- Launching the Financial Fitness program, one of the first financial literacy programs of its kind in the country, designed to help students manage not only their college-related finances but the entirety of their personal financial obligations; for example, providing counseling to assist in managing credit card debt.
- Constructing a centralized learning center that will consolidate resources for students.
Examples of "Promise" Strategies
- Requiring Chicago Quarter courses that acquaint first-year students at DePaul with the metropolitan community, its neighborhoods, cultures, people, institutions, organizations and issues. (Chicago Quarter teaching teams are trained on the 4 Ps and their role in student success.)
- Providing numerous options for the Junior-Year Experiential Learning requirement, which engages students in the first-hand discovery of knowledge through observation and participation in activities, most often in field-based settings outside the classroom. Two options where opportunities are expanding include study abroad and undergraduate research.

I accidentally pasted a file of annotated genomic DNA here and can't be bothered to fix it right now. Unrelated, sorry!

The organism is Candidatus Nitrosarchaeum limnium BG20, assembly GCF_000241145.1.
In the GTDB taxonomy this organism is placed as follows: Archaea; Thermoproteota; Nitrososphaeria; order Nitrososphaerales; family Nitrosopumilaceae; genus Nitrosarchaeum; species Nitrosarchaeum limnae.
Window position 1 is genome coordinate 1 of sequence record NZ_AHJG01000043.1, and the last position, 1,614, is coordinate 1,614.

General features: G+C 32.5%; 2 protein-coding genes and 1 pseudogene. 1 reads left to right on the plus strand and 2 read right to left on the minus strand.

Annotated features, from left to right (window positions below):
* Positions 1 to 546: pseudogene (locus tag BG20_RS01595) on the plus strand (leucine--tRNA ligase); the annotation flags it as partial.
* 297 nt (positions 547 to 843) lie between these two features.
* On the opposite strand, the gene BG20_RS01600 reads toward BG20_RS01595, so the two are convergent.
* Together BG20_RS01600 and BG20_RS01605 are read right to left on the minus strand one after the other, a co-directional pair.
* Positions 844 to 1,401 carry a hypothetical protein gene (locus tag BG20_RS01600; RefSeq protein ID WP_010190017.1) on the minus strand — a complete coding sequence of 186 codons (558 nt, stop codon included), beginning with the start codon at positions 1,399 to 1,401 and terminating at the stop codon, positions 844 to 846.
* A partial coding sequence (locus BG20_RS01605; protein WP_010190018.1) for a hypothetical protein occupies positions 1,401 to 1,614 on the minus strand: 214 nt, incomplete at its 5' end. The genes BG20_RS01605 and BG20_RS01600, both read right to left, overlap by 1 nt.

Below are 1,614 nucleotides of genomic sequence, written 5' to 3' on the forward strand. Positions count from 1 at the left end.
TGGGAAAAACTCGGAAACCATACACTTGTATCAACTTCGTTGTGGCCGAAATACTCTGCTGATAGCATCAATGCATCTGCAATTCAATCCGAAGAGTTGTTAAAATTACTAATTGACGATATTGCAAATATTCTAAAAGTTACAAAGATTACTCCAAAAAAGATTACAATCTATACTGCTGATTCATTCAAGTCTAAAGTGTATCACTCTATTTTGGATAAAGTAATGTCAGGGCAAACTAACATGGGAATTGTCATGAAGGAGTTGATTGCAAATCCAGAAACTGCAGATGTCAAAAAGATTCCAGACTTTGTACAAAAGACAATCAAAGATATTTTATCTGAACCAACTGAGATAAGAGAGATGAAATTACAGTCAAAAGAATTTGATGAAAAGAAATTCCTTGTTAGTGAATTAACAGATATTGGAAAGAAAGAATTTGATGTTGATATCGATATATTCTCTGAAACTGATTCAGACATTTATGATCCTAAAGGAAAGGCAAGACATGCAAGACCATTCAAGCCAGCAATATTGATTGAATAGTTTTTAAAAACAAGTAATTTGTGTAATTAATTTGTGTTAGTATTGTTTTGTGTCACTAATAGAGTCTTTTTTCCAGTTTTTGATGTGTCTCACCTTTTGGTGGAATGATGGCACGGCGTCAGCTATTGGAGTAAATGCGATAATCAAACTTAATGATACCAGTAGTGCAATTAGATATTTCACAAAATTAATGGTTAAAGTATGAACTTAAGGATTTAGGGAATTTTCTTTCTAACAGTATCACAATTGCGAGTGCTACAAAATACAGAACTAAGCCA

- Expanding participation in programming through the Office of Multicultural Student Success, creating opportunities for students of color, low-income college students and first-generation college students to build life skills that enhance their career, personal and academic success.
- Ensuring that all students have opportunities for internships that help them bridge their academic and career interests, including providing funding that allows low-income students to accept unpaid internships without creating undue financial burdens and building professional skills in the EDGE program for first-year students.
- Expanding DePaul's national reputation in service-learning programs, helping students connect active community engagement with their academic and learning goals.
- Connecting to alumni for mentoring and professional development.